Friday 9 March 2018

All at sea on fishing

Fishing was always going to be a big row in Brexit because its one of the most emotive issues - touching on matters of territory, identity, heritage and sovereignty - but especially because it was one of the most visible symbols of what was done to the UK without consent.

Effectively the EU in conjunction with the British government did to the fisherman what Mrs T is said to have done to the miners. Anyone alive at the time will have vivid memories of family boats at the wreckers. It left a deep economic and emotional scar on coastal towns.

Consequently it attracts a lot more political runtime than it should, and the fishing lobby are expert at playing the victim. Possibly they are the most politically overindulged constituency there is because they are totemic for eurosceptics.

But like Mr Corbyn and his silly notions about reopening mines, what has been built over the last 25 years is a single market in fish of amazing complexity, hooking in with a number of environmental objectives derived from EU and international law.

Moreover this hooks in with a major global industry where 38% of workers in the North Sea fleet are from outside the European Economic Area. It's a dangerous job that increasingly doesn't attract British youth. Fish processing for export is worth more to us than fishing itself.

So this idea that Brexit means that once again British harbours will be bristling with masts and alive with bearded Scotsman singing sea shanties is something of a romantic delusion. Nobody wins from the British fish for British fishermen mentality.

Then if we want a market for all that processed fish then naturally we would wish to avoid tariffs and non-tariff barriers so whatever regime that follows will have a great deal of legacy conformity. There will be no miraculous deregulation.

Where it gets intensely political is over quota allocations where the UK will nominally be back in control but for a number of years will have to respect that quotas are bought and sold under a particular framework and foreign boats will have legacy rights.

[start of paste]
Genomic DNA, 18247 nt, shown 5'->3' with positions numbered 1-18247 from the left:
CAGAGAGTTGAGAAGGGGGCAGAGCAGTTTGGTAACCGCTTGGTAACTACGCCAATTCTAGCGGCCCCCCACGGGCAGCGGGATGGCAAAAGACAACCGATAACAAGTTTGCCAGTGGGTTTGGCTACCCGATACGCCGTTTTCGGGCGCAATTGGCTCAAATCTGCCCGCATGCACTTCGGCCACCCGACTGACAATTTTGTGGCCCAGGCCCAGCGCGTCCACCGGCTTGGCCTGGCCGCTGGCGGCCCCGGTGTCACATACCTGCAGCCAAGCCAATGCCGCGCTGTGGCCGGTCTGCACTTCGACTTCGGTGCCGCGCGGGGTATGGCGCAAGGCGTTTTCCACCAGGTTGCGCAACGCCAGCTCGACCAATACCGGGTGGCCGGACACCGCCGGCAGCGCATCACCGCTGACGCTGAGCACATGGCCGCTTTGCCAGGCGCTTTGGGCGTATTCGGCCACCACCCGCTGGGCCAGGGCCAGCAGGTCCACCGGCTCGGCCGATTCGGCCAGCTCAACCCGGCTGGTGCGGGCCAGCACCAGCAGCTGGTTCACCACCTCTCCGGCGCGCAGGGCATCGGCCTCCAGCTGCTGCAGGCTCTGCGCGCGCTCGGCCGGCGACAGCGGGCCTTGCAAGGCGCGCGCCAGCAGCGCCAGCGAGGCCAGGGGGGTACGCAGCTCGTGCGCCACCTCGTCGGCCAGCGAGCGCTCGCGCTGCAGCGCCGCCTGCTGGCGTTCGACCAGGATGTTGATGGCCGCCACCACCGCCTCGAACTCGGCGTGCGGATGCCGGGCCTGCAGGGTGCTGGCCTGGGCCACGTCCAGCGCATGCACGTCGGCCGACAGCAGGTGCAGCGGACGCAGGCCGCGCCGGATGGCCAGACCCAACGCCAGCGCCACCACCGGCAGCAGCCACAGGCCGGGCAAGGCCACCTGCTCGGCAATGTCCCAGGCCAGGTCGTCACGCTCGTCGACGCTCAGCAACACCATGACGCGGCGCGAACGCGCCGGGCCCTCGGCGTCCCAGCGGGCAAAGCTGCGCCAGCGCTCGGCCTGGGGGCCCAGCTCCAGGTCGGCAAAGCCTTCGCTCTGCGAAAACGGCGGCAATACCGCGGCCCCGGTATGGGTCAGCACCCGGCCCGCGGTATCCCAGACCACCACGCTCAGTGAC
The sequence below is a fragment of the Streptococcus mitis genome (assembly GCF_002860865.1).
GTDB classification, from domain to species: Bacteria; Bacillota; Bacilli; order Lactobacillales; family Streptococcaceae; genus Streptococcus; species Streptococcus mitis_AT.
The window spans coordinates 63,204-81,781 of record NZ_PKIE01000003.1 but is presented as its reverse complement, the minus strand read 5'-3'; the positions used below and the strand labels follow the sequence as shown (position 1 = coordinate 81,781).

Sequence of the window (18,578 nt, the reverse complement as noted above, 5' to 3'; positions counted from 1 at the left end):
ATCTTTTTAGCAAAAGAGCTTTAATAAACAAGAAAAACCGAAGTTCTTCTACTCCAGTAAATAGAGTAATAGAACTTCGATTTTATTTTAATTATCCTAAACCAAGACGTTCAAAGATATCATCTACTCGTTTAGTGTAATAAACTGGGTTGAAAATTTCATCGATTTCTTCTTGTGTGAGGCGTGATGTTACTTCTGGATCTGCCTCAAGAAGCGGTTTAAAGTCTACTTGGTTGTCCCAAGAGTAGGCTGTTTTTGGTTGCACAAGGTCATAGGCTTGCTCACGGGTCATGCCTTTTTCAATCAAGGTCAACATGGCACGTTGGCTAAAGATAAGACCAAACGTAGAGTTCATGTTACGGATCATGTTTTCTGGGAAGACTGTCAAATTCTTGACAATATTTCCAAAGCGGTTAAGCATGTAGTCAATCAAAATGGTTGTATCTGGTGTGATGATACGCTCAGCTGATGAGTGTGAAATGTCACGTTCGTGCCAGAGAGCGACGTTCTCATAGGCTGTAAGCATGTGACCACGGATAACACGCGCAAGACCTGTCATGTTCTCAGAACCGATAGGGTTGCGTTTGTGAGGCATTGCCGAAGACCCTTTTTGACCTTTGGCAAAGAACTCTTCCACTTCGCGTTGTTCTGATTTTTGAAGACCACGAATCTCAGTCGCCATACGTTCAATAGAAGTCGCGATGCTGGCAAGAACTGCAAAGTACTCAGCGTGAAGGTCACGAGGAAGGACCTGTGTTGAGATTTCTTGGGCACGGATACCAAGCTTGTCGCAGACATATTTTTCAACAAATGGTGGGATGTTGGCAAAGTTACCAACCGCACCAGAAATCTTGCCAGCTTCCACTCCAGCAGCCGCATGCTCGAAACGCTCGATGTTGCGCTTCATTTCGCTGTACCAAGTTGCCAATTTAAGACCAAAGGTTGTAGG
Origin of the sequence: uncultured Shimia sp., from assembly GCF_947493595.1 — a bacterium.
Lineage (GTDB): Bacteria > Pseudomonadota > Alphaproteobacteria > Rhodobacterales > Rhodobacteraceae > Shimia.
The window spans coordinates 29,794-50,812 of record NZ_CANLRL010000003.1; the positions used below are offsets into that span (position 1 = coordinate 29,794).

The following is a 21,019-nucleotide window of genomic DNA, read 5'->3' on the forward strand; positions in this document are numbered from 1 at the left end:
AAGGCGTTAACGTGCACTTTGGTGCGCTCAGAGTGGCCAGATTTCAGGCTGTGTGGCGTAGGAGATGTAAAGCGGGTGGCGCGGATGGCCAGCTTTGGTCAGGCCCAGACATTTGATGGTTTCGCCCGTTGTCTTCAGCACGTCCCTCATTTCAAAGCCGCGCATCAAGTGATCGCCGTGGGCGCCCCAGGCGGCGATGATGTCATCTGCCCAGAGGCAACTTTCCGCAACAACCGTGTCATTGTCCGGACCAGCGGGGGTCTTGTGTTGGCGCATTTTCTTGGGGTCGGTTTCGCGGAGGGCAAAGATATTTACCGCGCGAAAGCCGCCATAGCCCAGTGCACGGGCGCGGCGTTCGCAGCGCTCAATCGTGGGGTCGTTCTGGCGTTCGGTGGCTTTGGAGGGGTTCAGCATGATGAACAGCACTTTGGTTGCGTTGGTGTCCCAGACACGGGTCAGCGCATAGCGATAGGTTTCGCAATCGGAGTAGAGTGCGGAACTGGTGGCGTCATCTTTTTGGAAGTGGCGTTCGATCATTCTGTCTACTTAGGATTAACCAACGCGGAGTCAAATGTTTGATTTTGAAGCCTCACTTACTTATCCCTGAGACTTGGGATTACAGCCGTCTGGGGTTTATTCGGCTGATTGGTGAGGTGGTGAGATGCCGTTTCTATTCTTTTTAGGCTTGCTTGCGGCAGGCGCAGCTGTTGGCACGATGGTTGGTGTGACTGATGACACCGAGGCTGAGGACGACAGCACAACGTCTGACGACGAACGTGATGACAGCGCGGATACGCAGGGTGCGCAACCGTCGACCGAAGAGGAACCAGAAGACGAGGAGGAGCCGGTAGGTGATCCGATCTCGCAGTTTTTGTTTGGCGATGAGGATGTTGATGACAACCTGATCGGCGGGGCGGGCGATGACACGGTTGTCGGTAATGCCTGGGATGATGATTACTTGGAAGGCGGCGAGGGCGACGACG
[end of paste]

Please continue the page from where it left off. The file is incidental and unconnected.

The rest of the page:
We should not, therefore get carried away with the idea that there will be a great renaissance for British fish. Even if we took a nationalistic protectionist path with a view to consuming more domestically, we'd likely be no better off for it.

Once again I remind you that fishing is worth less than a billion as an industry and is a fraction of our GDP and overemphasis on fishing is a huge distraction from the bigger issue of the single market which is worth £240bn per annum.

In this, EU member states have their own interests to protect. As much as our land trade has built up around free movement of goods, EU sea trade has built up inside the framework of the CFP. That is an ace in the hand but it doesn't buy much in the grand scheme of things.

We should note, though, that fishing is just as political for EU member states an cutting off fishing access is PR the EU does not want. It is therefore some leverage. The thing to watch for eurosceptics is not UK gov bartering quotas away. That was always going to happen. Trade is trade-offs. What matters is repatriation of control of British waters and the sole right to legislate over it.

On this we may wish to enter a bilateral accord with an independent body but if it falls within the EU stack of governance under ECJ then that to me is a big no. We do not, however have a free hand because we are bound by a number of global accords, not least on conservation.

I have seen accusations that the EU is seeking to cherrypick, but the reality is that the EU is the larger, more powerful side of this negotiation and it is we who are petitioners. We do need to get real about this.

In my view it would be a mistake to treat fishing as a bartering chip in respect of unrelated concerns. The reason we have a CFP is deliberately to keep it siloed from other concerns. We are opening a can of worms if we break that convention.

This is really why I think we should stay in the EEA, so that current trade is protected and we are not held over a barrel and then we have an entirely different framework for negotiating a gradual dismantling of the CFP.

We should not in any way underestimate the complexity of fishing regulation and unpicking the CFP is a feat of legal engineering requiring a whole new set of domestic institutions for which we are not yet equipped. It will take some time and will have to consult the industry.

The fatal mistake would be to enter discussions about fishing with the notion that Brexit is in any way restorative. What was done is done. There is no going back. Nor especially do we want to be lumber with the costs of whole system administration. It pays to share.

If anything, Brexit is a chance to modernise, and to an extent remove the blocking commercial interests so that we can have real reform. That, though, is not guaranteed. That said, whatever we come up with will struggle to be worse than the CFP.

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